CS 110, Architecture and Operating Systems
Due April 5th, 2002, at 9 PM
programs, each with different
subprograms that both compute the Fibonacci function:
F(n) = 0 if n = 0
F(n) = 1 if n = 1
F(n) = F(n-1)+ F(n-2) otherwise
F(n) = undefined if n < 0
The first program/subprogram is to be
following the above definition
The second is to be
iterative, avoiding recursion entirely by
using a loop.
For each subprogram, determine the size of the stack frame
and identify the purpose of each word in the frame.
Note: depending on your implementation, this may be nothing
more than room for the registers, etc. You can determine this
information by comparing the
bt command of gdb.
script to capture the execution.
This is an exploratory exercise. You will have to go through many
as you learn how subprograms actually execute.
Do not pass parameters in the global registers.
What to submit:
- Submit your code in the usual fashion using
- Include introductory program comments that describe your
What to turn in:
On paper, turn in:
Where to turn in:
To the plastic bin outside Professor Kuenning's office.
- The word "subprograms" is an attempt to be generic
about what is being requested.
- Another way to look at the exercise is to view it as a stack
trace for recursion vs. iteration. Creating 2 programs with a
subprogram in each makes it easier for us to grade.
- What should the output look like?
See the sample (not annotated).
This shows only the recursive run.
- For the iterative Fibonacci program/subprogram, if we're
supposed to work everything into a loop, then why would we
using a stack at all?
The project asks you to write a subprogram, so there's just
one stack frame for its invocation. In the iterative case,
that's all you'd have.
- How many Fibonacci numbers should we compute?
Again, you're asked for a subprogram that is passed a
parameter specifying which Fibonacci number to return. It
should work for all values. You'll write an encapsulating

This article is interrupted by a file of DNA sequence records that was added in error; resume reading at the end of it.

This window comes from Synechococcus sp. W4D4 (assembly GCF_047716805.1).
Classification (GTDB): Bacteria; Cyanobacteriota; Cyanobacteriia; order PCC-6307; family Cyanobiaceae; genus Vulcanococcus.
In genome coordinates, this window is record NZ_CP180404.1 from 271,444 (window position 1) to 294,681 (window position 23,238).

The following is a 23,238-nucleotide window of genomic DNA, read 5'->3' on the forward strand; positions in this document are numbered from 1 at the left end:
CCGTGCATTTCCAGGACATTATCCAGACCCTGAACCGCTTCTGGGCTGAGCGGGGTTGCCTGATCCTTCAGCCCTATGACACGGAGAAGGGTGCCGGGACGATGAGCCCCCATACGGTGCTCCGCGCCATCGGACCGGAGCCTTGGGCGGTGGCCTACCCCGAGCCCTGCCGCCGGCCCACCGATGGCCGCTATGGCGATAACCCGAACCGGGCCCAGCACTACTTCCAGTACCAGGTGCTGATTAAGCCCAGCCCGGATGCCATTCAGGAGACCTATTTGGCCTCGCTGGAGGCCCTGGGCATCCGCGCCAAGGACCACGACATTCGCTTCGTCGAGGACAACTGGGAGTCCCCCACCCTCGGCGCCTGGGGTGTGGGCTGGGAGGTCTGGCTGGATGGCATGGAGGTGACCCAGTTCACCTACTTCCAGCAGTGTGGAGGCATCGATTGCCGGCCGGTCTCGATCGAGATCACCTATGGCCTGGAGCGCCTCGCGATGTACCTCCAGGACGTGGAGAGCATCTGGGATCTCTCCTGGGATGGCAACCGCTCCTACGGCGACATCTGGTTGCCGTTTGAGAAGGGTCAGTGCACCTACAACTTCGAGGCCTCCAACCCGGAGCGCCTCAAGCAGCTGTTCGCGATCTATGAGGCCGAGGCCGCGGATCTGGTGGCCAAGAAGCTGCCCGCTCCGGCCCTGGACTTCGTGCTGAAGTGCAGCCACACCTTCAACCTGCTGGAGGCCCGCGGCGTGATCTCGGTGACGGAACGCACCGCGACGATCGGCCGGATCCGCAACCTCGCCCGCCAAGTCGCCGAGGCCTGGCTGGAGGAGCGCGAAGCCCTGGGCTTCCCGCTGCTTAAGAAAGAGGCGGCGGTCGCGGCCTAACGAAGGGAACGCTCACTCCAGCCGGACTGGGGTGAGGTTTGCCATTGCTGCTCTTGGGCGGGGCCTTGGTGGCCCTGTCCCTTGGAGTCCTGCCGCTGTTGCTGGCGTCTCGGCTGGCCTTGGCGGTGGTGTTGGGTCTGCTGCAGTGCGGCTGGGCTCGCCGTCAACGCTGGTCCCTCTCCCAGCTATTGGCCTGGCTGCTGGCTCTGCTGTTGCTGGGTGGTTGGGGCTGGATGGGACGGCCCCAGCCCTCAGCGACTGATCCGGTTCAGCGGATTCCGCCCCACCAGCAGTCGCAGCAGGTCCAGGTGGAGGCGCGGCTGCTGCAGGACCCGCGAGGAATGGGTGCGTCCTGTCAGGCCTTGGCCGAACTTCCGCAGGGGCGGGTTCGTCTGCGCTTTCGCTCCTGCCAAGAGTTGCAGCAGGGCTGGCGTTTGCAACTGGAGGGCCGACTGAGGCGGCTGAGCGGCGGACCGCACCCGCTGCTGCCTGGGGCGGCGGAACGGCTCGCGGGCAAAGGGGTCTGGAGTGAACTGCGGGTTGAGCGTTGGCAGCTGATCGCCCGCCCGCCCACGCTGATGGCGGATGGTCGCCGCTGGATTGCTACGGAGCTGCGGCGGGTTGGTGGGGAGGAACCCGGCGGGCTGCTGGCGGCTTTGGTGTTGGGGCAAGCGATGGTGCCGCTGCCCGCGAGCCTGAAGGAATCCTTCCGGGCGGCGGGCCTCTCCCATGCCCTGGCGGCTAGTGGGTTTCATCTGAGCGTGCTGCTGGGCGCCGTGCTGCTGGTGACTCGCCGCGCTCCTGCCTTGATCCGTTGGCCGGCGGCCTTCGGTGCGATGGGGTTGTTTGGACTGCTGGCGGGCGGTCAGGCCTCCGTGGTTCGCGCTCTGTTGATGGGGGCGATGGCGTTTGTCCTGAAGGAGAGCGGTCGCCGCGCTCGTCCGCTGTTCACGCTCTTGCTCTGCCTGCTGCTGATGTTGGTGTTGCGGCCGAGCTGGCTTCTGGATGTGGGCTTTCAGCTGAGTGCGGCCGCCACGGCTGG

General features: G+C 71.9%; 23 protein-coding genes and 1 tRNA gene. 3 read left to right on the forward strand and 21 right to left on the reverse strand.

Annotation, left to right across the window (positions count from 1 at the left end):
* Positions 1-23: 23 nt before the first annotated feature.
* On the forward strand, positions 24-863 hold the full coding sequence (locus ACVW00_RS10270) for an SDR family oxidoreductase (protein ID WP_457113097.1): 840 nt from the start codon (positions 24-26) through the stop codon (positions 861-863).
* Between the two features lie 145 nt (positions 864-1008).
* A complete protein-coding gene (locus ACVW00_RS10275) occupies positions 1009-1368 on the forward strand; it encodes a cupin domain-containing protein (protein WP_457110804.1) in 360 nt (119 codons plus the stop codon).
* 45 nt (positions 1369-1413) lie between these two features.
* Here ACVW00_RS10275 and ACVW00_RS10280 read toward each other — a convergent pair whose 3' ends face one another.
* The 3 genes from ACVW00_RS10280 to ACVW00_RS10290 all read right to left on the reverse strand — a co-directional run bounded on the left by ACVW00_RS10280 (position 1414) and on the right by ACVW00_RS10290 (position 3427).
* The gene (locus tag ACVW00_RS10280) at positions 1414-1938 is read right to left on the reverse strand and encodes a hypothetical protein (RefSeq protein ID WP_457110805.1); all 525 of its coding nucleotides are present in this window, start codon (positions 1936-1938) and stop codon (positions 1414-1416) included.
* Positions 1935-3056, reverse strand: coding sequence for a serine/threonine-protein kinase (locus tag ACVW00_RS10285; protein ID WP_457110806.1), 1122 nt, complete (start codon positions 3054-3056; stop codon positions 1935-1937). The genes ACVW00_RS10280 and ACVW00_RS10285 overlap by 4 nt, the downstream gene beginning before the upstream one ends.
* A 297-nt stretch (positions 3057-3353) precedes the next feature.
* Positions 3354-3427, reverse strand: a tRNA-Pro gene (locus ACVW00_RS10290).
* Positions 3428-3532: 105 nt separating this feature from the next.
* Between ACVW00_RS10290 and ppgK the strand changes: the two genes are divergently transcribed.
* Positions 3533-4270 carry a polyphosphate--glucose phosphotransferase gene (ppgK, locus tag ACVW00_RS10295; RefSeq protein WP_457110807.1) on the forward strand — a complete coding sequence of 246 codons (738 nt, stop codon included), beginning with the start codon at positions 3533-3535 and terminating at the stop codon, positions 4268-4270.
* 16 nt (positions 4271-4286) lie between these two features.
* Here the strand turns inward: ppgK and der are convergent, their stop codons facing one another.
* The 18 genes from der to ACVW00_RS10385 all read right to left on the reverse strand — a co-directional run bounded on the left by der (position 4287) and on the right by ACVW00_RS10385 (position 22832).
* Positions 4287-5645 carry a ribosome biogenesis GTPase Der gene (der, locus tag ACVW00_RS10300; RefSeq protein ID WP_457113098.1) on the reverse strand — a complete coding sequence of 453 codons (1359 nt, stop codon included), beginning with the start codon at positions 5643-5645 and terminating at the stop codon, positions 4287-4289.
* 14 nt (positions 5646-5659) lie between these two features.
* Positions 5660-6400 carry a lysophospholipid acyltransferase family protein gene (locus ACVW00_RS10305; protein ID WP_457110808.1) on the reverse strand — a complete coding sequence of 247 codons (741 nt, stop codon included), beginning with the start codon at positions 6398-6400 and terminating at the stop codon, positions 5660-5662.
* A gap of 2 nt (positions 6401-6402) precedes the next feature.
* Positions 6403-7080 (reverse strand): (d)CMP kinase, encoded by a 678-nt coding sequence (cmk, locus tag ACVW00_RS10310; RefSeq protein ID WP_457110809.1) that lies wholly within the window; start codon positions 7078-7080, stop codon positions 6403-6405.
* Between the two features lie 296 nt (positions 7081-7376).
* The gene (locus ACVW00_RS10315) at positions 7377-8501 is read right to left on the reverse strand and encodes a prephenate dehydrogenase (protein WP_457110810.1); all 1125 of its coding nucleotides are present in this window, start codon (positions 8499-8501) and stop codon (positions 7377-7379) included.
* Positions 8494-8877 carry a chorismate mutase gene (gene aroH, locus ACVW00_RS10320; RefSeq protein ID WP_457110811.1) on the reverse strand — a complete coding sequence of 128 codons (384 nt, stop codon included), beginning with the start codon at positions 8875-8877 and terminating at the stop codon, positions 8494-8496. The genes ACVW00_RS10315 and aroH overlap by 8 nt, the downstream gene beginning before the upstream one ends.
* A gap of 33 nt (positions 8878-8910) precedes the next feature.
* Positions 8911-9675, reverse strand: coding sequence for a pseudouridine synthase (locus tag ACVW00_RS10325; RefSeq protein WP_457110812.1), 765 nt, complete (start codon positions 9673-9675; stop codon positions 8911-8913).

routine to test and demonstrate your subprograms; it's enough
to compute F(3) or F(4).
- Do you want us to store variables in the subprograms in local
registers, i.e. %l0, or should we load them and store them from
Use registers whenever you can; it's easier.
- What are the exact commands you would like us to print and
turn in for the gdb run? (If you say print the stack using bt,
when do you put it in?) Also, when can you just say call
subprogram(3) in gdb?
You don't call the subprogram from gdb, you write a wrapper
program that makes the call, and then you watch the execution
of the wrapper using gdb. It is OK to hardwire the initial
values into the wrapper (
main) program. Part of
the project is to stop gdb at the right time(s) and explore
- What should we use for input?
Use constants to input the various values This is an
exploratory exercise. You will have to go through many cycles
of gdb as you learn how subprograms actually execute.
- How do I print things from the stack?
The easiest way to print the stack is to use the "examine"
x/8lx $sp" will print 8 longwords
starting at the address currently pointed to by the stack
We reserve the right to change the problem statement when someone
demonstrates the ambiguity of said problem statement.
Last modified March 23, 2002 by email@example.com